As an important keystone of the Ogden Honors College mission to involve students in undergraduate research, the capstone assignment of the HNRS 2000 course remains a research paper. 

“I think our students come to LSU for a variety of reasons, but one of them is because it is a research university, and they want to do research with scholars,” said Professor of English and HNRS 2000 instructor Dr. Lillian Bridwell-Bowles. “And to encourage critical thinking we have to expose them to nontraditional research databases and primary sources.”

“The research papers I was used to writing consisted of me gathering materials and spitting out a summary,” said an HNRS 2000 student. “This research paper was nothing like that. It was an investigation and analysis of primary materials, then relating that plethora of information back to a big-picture idea. It was definitely hard, and stressful at times, but also exciting." 

Students also debated Thank You For Your Service, a non-fiction account of the lives of US veterans of the wars in Iraq and Afghanistan by Pulitzer Prize-winning journalist David Finkel. Thank You for Your Service was the Honors College 2014 Summer Shared Read—all incoming Honors freshmen were required to read the book—and Finkel delivered the address at Honors Convocation in September.

“This was the first book I’ve ever really read that had anything to do with a modern war,” said an HNRS 2000 student. “It didn’t just give facts—it showed readers a look into the lives of modern-day soldiers and how war affects not only the soldiers but their families as well. “

“It was a great way to introduce the semester,” said another HNRS 2000 student. “The opportunity to meet with David Finkel was a unique privilege—and an intellectual motivation for us to engage with the ideas and issues in the text.”

Throughout the fall semester, the Ogden Honors College also provided students with a number of outside-of-the-classroom opportunities to engage with the challenges explored in Thank You for Your Service and HNRS 2000. The college hosted a number of informal faculty talks on related topics, including WWI and ISIS propaganda, and the Belle Époque in France. In October the college hosted a discussion panel with Iraq and Afghanistan War veterans currently enrolled as students at LSU.  

“Instead of hearing only [about] the politics and semantics of war, we got to hear first-hand from people who put their lives on the line for their country,” Ogden Honors College student Abby Jennings remarked of the panel. “It added an entirely new shade of perspective on everything we had discussed prior.”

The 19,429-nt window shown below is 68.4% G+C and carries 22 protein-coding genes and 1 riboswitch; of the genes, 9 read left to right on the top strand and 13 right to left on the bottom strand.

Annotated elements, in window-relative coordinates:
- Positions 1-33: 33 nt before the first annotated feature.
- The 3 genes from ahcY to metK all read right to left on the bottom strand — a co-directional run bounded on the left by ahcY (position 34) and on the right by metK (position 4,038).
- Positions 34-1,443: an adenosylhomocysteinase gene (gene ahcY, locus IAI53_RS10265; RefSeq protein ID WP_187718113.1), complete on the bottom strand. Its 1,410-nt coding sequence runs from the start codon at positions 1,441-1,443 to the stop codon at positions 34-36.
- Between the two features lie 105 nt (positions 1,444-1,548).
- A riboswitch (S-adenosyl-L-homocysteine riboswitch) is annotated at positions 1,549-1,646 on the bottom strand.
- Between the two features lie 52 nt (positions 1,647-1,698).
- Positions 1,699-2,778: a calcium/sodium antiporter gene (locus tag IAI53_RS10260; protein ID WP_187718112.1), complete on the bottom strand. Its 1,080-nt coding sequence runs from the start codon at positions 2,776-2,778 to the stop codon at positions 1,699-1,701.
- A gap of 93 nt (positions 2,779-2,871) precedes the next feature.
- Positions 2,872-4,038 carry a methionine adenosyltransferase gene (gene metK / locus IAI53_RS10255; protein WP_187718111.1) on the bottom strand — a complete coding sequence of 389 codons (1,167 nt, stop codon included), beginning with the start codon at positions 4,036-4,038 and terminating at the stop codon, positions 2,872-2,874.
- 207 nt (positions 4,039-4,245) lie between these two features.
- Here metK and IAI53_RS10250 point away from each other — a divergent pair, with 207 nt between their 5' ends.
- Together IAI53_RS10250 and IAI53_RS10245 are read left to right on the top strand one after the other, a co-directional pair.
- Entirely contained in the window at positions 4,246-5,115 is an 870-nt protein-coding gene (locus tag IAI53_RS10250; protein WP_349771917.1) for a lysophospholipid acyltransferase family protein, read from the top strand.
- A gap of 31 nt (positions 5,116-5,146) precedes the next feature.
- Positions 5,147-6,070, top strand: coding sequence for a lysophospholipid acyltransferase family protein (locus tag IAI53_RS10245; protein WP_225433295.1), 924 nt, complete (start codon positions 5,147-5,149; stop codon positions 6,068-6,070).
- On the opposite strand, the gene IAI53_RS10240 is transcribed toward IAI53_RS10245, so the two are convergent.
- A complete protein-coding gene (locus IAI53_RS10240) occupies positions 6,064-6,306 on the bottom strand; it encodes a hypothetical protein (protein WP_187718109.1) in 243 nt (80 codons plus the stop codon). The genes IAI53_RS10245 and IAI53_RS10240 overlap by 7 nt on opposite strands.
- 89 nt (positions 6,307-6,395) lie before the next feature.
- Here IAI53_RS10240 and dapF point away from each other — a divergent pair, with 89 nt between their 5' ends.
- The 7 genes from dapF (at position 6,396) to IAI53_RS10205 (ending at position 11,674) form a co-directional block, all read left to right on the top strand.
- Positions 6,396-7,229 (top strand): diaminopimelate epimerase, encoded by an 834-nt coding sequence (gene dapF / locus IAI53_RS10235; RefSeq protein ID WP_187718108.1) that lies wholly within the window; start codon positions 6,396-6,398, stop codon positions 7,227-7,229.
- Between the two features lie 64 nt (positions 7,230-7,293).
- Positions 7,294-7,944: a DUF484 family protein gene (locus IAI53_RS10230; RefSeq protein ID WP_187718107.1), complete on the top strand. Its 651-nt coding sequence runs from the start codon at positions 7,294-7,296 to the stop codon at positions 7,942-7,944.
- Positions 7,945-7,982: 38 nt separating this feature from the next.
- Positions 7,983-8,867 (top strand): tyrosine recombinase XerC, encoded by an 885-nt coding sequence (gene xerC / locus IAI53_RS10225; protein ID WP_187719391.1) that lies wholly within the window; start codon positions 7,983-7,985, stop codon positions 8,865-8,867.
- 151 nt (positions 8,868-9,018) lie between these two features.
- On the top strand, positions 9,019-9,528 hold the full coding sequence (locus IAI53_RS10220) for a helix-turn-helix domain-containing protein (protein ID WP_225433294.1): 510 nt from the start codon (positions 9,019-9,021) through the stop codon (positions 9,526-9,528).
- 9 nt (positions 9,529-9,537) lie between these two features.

Over the week of Veterans Day, Honors College students and staff conducted a fundraiser for Hope for the Warriors, a nonprofit organization that provides services and support to post-9/11 veterans and their families. Volunteers sold camouflage Hope for the Warriors wristbands at locations around campus, and raised more than $1600 for the organization.

Instructors noted the high level of students’ enthusiasm, dedication, and interest in the course topic throughout the semester. “I was very pleased with their willingness to critically engage,” said Dr. Bridwell-Bowles. “Their discussions of and responses to art, pacifism, socialism, feminism, the suffrage movement, were all very open and interrogating.”

Ogden Honors College freshman Alex Cloutet took HNRS 2000 this fall and noted that the coversational nature of this seminar is what makes the class so worthwhile. “There is something much more candid and real about the way we examine topics,” she said. “The accepting and positive environment is definitely conducive to incredibly rewarding discussions.”

Dr. Bridwell-Bowles noted that in-class discussions repeatedly came back to certain questions. “We talked about war’s impact on the human individual, rather than on national interests. They questioned whether war is inevitable—hardwired in the human condition. Students in the sciences may go on to investigate that. Ultimately,” she concluded, “they wanted to know: what does it mean to be human?” 

 

Story by Anna Kalmbach & Liz Billet, Ogden Honors College